“I’m very excited to have Eddie Stacey starting at the shop this month. I’ve known Eddie since we worked in adjoining booths at Ink & Iron in Long Beach California a few years back. I remember being really impressed with his Star Wars meets Japanese iconography paintings he was doing.” said Russ Abbott.

”He excels at both drawing and rendering so it’s hard to say which style I like best from Eddie. I love his use of value. I also love when he does Japanese style imagery. To me, his mix of traditional imagery with just a hint of style and illustrative technique is a great recipe.”

Tattoo by Eddie StaceyMr.Stacey is bringing a moving van full of experience, drive, and an enduring love for the craft of tattooing.  The 12-year veteran tattoo artist began on the road– painting flash and selling it to tattoo shops from Louisiana up to Seattle and back down the coast and asking for advice along the way.  With a background in graffiti and later design he would say “If graffiti was my first love, tattooing is my soul mate.”

When we asked him what he loved about tattooing as he was powering through Amarillo with his family. He said  “Tattooing is a craft that raised me out of my circumstances and brought me to a place I never dreamed being, it gave me my wife, it fed and clothed my children and let me make my art on my terms, it’s my life. I have to give to tattooing as much as she gives to me. If it’s symbiotic or you become a rockstar that feels tattooing is there for you, she will only give back what is put in.” he said.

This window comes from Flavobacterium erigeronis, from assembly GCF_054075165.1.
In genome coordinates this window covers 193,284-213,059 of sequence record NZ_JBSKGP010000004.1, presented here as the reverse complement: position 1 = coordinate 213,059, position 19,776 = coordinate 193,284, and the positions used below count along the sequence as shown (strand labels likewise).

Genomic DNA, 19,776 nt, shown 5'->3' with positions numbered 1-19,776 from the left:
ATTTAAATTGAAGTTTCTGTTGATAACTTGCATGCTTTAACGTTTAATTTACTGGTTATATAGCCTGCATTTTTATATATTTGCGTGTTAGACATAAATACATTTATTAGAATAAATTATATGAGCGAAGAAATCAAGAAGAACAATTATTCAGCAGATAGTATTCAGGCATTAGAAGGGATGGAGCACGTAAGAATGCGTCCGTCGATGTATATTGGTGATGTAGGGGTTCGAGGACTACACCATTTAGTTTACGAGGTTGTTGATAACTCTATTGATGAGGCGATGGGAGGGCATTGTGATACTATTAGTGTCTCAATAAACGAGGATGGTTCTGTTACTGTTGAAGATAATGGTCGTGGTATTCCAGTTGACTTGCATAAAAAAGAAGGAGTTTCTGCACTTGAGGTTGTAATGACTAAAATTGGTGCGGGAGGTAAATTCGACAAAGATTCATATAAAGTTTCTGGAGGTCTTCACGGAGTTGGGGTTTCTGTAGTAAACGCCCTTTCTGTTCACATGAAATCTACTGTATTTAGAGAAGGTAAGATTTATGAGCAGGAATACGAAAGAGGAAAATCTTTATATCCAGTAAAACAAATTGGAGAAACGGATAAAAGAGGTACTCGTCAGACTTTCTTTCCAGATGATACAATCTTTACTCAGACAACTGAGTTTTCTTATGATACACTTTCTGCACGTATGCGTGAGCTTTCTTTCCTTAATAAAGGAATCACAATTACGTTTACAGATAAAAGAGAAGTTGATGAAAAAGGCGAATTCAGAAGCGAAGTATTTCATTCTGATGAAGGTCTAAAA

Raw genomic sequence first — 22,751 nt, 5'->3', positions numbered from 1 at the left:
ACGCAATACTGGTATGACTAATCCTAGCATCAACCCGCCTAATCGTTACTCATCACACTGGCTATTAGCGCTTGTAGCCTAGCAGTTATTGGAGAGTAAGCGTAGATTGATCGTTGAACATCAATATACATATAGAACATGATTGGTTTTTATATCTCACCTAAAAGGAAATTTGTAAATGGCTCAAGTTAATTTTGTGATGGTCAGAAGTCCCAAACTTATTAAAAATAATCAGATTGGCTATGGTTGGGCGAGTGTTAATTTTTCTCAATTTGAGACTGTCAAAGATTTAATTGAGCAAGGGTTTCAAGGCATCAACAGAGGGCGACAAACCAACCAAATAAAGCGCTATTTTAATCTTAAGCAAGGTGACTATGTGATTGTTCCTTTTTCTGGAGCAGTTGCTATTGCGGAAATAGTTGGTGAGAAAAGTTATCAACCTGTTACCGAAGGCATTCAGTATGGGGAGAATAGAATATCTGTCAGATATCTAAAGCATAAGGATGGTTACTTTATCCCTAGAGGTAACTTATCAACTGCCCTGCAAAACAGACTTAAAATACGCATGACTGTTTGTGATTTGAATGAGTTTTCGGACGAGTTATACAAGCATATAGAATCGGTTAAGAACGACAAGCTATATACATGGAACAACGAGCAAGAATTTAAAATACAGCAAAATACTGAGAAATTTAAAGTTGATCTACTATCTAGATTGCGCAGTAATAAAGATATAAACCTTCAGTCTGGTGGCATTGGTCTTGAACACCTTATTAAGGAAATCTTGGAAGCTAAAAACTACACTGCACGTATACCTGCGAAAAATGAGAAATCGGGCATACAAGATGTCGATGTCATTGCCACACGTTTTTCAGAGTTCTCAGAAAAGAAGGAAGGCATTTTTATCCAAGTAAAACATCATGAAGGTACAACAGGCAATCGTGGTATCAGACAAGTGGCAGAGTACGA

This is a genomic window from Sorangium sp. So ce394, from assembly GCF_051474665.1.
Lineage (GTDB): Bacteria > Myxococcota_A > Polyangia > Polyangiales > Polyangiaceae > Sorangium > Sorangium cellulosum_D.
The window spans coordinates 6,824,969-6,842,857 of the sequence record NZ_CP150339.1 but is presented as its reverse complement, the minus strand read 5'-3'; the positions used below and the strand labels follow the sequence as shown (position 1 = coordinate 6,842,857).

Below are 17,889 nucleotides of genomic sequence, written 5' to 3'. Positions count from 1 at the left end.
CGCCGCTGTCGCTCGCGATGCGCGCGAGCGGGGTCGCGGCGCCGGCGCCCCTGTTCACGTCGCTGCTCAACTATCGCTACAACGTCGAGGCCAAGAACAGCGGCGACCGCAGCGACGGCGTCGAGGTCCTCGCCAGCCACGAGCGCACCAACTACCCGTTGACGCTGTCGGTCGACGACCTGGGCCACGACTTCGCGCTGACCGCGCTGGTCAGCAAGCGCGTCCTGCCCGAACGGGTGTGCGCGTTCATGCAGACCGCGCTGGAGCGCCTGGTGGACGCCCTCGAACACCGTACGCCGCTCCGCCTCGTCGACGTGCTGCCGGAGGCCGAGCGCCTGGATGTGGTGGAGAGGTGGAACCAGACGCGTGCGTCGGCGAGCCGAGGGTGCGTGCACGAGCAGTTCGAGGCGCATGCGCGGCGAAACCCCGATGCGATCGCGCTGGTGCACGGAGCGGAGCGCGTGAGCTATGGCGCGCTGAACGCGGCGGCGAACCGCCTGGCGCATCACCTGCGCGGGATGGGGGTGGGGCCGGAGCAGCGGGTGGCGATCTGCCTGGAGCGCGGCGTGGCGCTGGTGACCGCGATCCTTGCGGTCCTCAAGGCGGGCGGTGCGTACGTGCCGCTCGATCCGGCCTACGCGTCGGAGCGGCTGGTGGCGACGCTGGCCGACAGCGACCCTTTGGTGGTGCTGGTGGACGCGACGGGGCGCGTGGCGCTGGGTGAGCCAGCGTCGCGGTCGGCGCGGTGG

Tattoo by Eddie Stacey

Tattoo by Eddie Stacey


Eddie Stacey is looking forward to joining the Ink & Dagger family in Decatur, GA and is excited to contribute his unique perspective to the table.  “I want more REAL experiences and a future for my family beyond what I feel California can provide. I want to make my name respected by those that have already earned a respected name. I feel that Atlanta is a place I can discover this.”

“Ink & Dagger is an example of how I feel tattooing can be respected and appreciated on many levels. The work speaks volumes and I am honored to be a part of it.” he added.


“I’m sure our clients are going to be as impressed with Eddie Stacey as I have been. I’m looking forward to great things from him.” said Russ Abbott.


Keep an eye on this Ink&Dagger tattooer at and follow him on Instagram @eddiestacey

Get a piece of Eddie Stacey for your coffee table or flash rack.

Get a piece of Eddie Stacey for your coffee table or flash rack.

Tattoo by Eddie Stacey

Tattoo by Eddie Stacey

Tattoo by Eddie Stacey

Tattoo by Eddie Stacey

Tattoo by Eddie Stacey